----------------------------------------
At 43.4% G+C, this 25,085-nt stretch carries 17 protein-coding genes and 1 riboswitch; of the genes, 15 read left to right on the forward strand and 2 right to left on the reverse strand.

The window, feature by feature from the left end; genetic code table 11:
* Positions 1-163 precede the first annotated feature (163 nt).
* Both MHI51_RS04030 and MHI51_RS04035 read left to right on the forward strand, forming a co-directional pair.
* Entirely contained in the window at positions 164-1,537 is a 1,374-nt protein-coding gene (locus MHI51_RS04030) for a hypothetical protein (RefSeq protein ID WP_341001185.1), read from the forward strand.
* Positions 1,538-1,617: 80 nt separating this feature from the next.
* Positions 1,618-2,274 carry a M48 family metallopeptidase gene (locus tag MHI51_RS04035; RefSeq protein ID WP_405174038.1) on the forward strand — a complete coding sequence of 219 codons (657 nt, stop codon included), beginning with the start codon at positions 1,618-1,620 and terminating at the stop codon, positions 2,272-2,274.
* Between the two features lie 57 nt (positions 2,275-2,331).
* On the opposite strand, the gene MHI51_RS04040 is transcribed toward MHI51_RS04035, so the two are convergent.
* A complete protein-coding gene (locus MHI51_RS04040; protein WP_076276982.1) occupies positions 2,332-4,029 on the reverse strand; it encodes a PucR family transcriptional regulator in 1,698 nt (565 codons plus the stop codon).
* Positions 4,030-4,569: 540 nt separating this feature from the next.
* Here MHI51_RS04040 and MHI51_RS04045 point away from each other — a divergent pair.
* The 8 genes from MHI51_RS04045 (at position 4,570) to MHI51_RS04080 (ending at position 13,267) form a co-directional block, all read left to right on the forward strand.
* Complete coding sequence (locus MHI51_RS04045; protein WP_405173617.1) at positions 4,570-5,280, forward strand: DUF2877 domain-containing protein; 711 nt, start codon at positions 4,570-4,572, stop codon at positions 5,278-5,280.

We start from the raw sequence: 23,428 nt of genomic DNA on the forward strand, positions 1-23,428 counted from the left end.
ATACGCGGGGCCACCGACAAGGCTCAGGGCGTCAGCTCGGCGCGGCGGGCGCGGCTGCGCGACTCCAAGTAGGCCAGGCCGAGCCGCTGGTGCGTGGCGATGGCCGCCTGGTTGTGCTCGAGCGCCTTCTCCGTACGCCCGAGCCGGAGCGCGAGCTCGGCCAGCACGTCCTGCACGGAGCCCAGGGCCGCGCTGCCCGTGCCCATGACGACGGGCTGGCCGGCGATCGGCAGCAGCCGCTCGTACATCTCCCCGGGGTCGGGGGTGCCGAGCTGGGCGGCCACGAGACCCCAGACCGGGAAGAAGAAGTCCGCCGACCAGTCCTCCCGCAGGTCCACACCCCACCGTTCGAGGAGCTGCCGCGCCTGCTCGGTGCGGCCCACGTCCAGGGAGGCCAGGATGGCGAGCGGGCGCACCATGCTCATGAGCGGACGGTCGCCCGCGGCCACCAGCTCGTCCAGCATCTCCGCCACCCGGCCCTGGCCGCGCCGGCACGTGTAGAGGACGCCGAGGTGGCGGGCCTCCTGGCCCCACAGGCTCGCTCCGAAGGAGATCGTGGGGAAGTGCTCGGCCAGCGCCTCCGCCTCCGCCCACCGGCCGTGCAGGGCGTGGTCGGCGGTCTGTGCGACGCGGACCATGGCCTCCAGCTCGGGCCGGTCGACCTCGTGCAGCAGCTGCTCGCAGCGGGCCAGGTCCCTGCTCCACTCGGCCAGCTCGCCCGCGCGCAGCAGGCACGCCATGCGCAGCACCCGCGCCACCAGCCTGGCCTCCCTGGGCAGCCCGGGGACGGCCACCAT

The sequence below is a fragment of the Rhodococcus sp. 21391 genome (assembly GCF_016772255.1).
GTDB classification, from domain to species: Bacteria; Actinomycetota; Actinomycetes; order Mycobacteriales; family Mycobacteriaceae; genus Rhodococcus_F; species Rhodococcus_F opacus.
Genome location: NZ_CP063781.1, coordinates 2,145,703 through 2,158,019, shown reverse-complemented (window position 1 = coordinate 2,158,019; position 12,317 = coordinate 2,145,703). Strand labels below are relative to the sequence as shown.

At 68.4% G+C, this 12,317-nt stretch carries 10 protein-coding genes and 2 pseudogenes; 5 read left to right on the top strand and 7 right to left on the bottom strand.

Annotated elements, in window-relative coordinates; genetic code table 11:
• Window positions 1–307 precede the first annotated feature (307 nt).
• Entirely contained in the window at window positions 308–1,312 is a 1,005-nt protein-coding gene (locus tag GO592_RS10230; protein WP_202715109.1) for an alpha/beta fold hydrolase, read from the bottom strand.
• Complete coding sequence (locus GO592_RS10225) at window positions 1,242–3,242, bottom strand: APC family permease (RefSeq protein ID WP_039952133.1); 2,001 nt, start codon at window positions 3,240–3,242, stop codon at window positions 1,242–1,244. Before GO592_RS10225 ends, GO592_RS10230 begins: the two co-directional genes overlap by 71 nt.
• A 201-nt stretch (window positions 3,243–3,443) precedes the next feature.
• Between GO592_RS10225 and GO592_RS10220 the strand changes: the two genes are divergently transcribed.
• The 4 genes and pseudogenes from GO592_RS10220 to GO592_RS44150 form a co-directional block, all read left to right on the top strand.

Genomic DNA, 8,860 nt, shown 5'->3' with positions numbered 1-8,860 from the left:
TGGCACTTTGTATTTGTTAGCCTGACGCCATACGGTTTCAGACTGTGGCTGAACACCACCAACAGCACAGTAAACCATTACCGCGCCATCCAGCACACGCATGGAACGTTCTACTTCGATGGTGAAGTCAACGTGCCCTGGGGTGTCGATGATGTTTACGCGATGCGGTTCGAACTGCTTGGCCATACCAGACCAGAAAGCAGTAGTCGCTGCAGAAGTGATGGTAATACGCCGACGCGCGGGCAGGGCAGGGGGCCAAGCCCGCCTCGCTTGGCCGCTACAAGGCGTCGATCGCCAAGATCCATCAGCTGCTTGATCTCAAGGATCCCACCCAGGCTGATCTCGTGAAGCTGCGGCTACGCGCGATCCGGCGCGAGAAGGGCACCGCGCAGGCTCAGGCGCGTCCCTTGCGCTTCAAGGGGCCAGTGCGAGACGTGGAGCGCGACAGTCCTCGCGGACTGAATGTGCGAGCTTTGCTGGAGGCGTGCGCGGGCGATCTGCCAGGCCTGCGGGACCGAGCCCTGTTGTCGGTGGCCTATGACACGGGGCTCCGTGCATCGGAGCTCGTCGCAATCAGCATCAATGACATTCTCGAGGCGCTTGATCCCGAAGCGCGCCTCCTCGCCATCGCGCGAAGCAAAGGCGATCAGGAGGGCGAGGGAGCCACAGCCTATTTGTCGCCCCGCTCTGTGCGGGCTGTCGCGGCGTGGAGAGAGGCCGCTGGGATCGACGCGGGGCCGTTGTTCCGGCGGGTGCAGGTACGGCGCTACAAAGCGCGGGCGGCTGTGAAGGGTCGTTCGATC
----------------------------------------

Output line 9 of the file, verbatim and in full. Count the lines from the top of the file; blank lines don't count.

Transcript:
* On the opposite strand, the gene MHI51_RS04040 is transcribed toward MHI51_RS04035, so the two are convergent.